02 Sep Lab Matters - Kaspersky Academy - a platform for connection Ryan Naraine
18 Apr Infiltrate 2011 and Offensive Security Kurt Baumgartner
11 Jan Techfest Mumbai 2011 Costin Raiu
18 Dec Last minute shopping - keep safe! Dmitry Bestuzhev
10 Apr Malware Defence Workshop details David
02 Apr Prepare to meet your malware David
Join our blog
You can contribute to our blog if you have +100 points. Comment on articles and blogposts, and other users will rate your comments. You receive points for positive ratings.
Kaspersky Lab is paying a lot of attention to IT security education & literacy development sharing its knowledge & experience actively through its educational program "Kaspersky Academy" which offers unique opportunities for students & young professionals to improve their knowledge of IT security, gain new experience and communicate with industry experts, realize their scientific potential as well as get exciting career opportunities & open the door to the professional world of IT security. Ram Herkanaidu, educational manager, is telling about academic initiatives of the company.
Security researchers from around the world are digesting the weekend's fare at Infiltrate2011, organized by security outfit Immunity. "No policy or high-level presentations, just hardcore thought-provoking technical meat" was promised, and presenters served it up sizzling.The sessions folded in a variety of topics slicing up current offensive security issues with some defensive interest mixed in. Discussions spread from technical wizardry attacking hardened linux kernels to general network exploration and reconnaisance. Infiltrate2011 itself follows somewhat on the Blackhat/Defcon conference model, but reduces the corporate marketing at those conferences. The peer reviewed set of presentations and research sponsored by one of the best known offensive security/penetration testing groups in the business sets the bar high and undistracted for the level of technical content. The final agenda is listed here.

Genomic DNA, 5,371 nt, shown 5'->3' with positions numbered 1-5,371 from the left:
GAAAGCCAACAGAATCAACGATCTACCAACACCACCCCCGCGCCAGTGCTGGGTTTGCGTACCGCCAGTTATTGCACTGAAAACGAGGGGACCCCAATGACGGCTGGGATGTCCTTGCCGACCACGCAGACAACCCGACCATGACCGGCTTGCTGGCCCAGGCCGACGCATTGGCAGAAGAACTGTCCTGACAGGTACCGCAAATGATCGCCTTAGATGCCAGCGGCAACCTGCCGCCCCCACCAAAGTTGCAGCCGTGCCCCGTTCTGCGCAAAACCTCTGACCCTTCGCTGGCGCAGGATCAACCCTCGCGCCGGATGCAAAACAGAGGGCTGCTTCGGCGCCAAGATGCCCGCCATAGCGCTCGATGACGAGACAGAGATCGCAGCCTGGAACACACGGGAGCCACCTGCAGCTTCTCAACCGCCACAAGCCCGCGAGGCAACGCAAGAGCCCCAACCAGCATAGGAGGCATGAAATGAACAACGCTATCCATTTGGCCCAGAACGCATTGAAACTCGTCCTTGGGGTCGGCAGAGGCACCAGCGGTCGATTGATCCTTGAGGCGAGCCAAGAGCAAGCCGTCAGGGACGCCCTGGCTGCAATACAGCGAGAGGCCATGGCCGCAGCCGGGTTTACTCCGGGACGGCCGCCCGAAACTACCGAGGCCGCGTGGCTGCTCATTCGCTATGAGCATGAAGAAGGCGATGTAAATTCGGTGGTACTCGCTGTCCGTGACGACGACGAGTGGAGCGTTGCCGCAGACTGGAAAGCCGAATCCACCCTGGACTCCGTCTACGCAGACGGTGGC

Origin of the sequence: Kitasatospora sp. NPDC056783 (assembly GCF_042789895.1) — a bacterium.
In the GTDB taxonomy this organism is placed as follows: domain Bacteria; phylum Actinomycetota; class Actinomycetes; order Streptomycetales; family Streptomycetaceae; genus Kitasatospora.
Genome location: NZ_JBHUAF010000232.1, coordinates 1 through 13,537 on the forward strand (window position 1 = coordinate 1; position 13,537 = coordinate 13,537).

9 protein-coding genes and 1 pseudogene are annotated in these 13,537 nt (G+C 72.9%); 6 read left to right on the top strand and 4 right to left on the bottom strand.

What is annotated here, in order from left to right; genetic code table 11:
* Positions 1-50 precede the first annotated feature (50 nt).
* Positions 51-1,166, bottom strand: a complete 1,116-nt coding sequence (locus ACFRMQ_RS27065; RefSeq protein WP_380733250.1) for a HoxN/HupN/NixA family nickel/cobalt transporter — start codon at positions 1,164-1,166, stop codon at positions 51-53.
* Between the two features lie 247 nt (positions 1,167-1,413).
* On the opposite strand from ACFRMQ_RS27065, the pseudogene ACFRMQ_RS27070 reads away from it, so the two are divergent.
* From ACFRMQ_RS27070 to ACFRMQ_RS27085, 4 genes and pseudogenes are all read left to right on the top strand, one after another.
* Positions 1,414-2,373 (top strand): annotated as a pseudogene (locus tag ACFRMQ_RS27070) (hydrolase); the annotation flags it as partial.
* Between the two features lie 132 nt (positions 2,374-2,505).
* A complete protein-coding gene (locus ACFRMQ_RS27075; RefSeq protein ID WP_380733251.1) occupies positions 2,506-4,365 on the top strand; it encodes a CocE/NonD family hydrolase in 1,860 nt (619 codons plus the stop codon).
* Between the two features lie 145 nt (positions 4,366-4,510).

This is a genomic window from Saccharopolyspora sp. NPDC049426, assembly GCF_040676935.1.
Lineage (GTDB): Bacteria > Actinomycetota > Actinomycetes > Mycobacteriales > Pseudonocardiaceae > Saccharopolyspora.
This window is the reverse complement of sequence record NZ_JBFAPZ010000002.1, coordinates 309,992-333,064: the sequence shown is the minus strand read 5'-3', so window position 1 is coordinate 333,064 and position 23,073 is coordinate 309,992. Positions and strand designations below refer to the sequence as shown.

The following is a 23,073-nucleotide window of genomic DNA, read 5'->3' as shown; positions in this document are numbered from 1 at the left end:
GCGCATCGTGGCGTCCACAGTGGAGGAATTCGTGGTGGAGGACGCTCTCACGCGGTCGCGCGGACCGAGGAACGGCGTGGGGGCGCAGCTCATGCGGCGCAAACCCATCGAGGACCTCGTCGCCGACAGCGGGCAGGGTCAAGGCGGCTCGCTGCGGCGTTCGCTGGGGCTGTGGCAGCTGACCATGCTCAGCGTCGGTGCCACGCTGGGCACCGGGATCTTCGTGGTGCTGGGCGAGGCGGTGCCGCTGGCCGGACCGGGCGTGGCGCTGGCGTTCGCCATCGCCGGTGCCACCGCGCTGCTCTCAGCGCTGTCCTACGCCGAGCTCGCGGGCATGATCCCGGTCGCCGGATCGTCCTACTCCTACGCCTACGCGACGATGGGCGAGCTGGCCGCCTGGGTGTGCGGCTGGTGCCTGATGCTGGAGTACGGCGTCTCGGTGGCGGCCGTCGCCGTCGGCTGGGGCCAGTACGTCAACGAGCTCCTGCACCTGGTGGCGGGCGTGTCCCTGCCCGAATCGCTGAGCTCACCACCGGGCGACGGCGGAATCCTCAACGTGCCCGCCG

The holidays are nearly here! If you're still searching for the final perfect present, and are thinking of buying online, here's a few practical tips to help keep your last-minute purchases secure:
Using the virtual keyboard prevents Trojans from stealing information which you enter via the keyboard or other input device.
The address bar should have an ‘https’ string before the page address.
Remember - NEVER shop on a page which doesn’t have ‘https’ in the address bar:
or if the padlock is open or broken, or if you get a warning regarding the digital certificate of the page you’re on!
Wishing you safe online shopping and happy holidays!
Following on from last Wednesday's post - if you're interested in attending our Malware Defence Workshop (which includes puzzles like the one shown above!), do contact us on malwaredefence [at] kasperskylab.co.uk and we'll send you a schedule.
Over here in the UK we're launching our Malware Defence Workshop. If you're responsible for corporate security, developing security strategies, or keeping your company network free of malware, this workshop is for you.
We're offering a mix of theoretical, practical and demonstration sessions to give an insight into how malware works – in a secure, risk-free environment.
Topics range from how malware has developed over the years, through propagation methods, Trojans, botnets, ransomware and mobile malware. There'll be sessions on evaluating security solutions, and what the future may hold.
We'll be running the workshop regularly, so if you're interested in meeting malware face-to-face, do contact us for more details.